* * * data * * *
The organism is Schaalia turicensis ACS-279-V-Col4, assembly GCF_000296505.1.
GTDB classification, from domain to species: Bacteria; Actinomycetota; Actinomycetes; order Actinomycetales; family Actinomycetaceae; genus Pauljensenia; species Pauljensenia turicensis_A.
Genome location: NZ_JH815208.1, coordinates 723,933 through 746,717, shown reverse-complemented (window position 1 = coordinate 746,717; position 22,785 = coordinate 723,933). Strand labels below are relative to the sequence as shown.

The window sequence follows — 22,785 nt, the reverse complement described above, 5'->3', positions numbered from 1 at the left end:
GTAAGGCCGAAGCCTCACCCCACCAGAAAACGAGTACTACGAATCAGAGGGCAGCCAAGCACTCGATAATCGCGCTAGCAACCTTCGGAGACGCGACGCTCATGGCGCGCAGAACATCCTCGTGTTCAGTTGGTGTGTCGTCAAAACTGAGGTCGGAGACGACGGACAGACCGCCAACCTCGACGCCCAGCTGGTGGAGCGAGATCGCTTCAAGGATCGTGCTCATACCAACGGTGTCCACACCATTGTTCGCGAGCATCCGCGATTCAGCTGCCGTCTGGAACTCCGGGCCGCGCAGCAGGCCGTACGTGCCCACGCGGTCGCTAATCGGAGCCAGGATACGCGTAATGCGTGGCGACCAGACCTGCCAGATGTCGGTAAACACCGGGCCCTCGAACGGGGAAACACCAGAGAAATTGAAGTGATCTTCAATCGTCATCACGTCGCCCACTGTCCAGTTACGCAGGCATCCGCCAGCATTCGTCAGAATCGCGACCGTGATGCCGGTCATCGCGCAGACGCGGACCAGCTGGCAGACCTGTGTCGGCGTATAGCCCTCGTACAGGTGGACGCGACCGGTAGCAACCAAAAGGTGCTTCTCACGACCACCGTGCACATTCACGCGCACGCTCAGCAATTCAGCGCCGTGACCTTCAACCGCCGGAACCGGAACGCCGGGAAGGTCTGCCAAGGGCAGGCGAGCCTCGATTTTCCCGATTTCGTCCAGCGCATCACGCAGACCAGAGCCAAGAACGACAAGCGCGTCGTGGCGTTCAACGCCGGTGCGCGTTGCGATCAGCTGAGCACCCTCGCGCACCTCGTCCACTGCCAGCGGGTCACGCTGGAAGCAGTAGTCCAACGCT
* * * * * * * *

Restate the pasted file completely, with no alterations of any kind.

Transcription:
The organism is Schaalia turicensis ACS-279-V-Col4, assembly GCF_000296505.1.
GTDB classification, from domain to species: Bacteria; Actinomycetota; Actinomycetes; order Actinomycetales; family Actinomycetaceae; genus Pauljensenia; species Pauljensenia turicensis_A.
Genome location: NZ_JH815208.1, coordinates 723,933 through 746,717, shown reverse-complemented (window position 1 = coordinate 746,717; position 22,785 = coordinate 723,933). Strand labels below are relative to the sequence as shown.

The window sequence follows — 22,785 nt, the reverse complement described above, 5'->3', positions numbered from 1 at the left end:
GTAAGGCCGAAGCCTCACCCCACCAGAAAACGAGTACTACGAATCAGAGGGCAGCCAAGCACTCGATAATCGCGCTAGCAACCTTCGGAGACGCGACGCTCATGGCGCGCAGAACATCCTCGTGTTCAGTTGGTGTGTCGTCAAAACTGAGGTCGGAGACGACGGACAGACCGCCAACCTCGACGCCCAGCTGGTGGAGCGAGATCGCTTCAAGGATCGTGCTCATACCAACGGTGTCCACACCATTGTTCGCGAGCATCCGCGATTCAGCTGCCGTCTGGAACTCCGGGCCGCGCAGCAGGCCGTACGTGCCCACGCGGTCGCTAATCGGAGCCAGGATACGCGTAATGCGTGGCGACCAGACCTGCCAGATGTCGGTAAACACCGGGCCCTCGAACGGGGAAACACCAGAGAAATTGAAGTGATCTTCAATCGTCATCACGTCGCCCACTGTCCAGTTACGCAGGCATCCGCCAGCATTCGTCAGAATCGCGACCGTGATGCCGGTCATCGCGCAGACGCGGACCAGCTGGCAGACCTGTGTCGGCGTATAGCCCTCGTACAGGTGGACGCGACCGGTAGCAACCAAAAGGTGCTTCTCACGACCACCGTGCACATTCACGCGCACGCTCAGCAATTCAGCGCCGTGACCTTCAACCGCCGGAACCGGAACGCCGGGAAGGTCTGCCAAGGGCAGGCGAGCCTCGATTTTCCCGATTTCGTCCAGCGCATCACGCAGACCAGAGCCAAGAACGACAAGCGCGTCGTGGCGTTCAACGCCGGTGCGCGTTGCGATCAGCTGAGCACCCTCGCGCACCTCGTCCACTGCCAGCGGGTCACGCTGGAAGCAGTAGTCCAACGCT